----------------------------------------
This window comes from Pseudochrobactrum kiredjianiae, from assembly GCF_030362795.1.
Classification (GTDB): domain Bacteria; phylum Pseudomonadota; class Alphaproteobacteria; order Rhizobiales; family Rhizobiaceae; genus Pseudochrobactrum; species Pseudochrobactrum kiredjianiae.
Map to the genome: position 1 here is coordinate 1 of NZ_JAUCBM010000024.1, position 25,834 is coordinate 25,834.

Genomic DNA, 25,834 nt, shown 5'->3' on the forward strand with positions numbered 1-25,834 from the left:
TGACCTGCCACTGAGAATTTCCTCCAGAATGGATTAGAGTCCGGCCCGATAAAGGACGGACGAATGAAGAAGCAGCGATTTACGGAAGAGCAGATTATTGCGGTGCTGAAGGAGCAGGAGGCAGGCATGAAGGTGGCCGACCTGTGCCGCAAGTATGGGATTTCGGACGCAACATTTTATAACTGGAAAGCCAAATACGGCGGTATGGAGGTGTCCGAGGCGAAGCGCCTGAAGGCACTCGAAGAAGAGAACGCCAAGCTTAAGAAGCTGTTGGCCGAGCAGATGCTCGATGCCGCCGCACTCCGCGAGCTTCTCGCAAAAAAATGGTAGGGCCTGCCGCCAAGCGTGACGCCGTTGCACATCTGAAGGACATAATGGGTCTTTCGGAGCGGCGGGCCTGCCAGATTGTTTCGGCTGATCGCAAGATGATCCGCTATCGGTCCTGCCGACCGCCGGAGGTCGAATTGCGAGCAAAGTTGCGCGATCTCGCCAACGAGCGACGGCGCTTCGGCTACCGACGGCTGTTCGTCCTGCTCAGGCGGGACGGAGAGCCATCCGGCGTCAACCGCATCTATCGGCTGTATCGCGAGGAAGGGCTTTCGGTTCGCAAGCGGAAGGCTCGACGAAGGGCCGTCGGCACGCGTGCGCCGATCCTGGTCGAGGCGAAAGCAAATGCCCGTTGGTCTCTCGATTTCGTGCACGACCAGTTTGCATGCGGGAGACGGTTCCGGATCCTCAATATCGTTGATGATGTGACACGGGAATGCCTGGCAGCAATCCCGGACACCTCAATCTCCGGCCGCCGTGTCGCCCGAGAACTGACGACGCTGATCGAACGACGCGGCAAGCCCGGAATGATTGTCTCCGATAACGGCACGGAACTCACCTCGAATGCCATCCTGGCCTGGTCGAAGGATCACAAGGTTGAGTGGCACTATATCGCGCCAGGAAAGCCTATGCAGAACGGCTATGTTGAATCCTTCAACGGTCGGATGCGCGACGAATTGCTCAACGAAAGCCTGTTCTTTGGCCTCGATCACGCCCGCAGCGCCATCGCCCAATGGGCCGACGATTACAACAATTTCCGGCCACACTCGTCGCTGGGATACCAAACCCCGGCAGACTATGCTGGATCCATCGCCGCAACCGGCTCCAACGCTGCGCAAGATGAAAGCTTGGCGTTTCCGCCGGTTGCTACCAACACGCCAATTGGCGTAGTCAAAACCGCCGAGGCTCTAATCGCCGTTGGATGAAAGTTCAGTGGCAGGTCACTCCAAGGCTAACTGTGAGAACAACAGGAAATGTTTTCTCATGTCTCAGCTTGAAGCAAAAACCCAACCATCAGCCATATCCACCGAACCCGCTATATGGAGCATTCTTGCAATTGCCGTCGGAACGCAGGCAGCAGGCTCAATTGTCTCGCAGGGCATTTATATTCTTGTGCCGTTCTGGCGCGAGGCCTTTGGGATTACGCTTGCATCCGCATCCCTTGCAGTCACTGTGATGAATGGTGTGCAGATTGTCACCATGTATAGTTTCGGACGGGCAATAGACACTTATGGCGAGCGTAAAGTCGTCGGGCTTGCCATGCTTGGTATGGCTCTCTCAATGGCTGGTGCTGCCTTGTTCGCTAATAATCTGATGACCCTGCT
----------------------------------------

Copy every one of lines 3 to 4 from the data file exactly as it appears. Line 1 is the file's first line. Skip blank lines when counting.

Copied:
Map to the genome: position 1 here is coordinate 1 of NZ_JAUCBM010000024.1, position 25,834 is coordinate 25,834.

Genomic DNA, 25,834 nt, shown 5'->3' on the forward strand with positions numbered 1-25,834 from the left: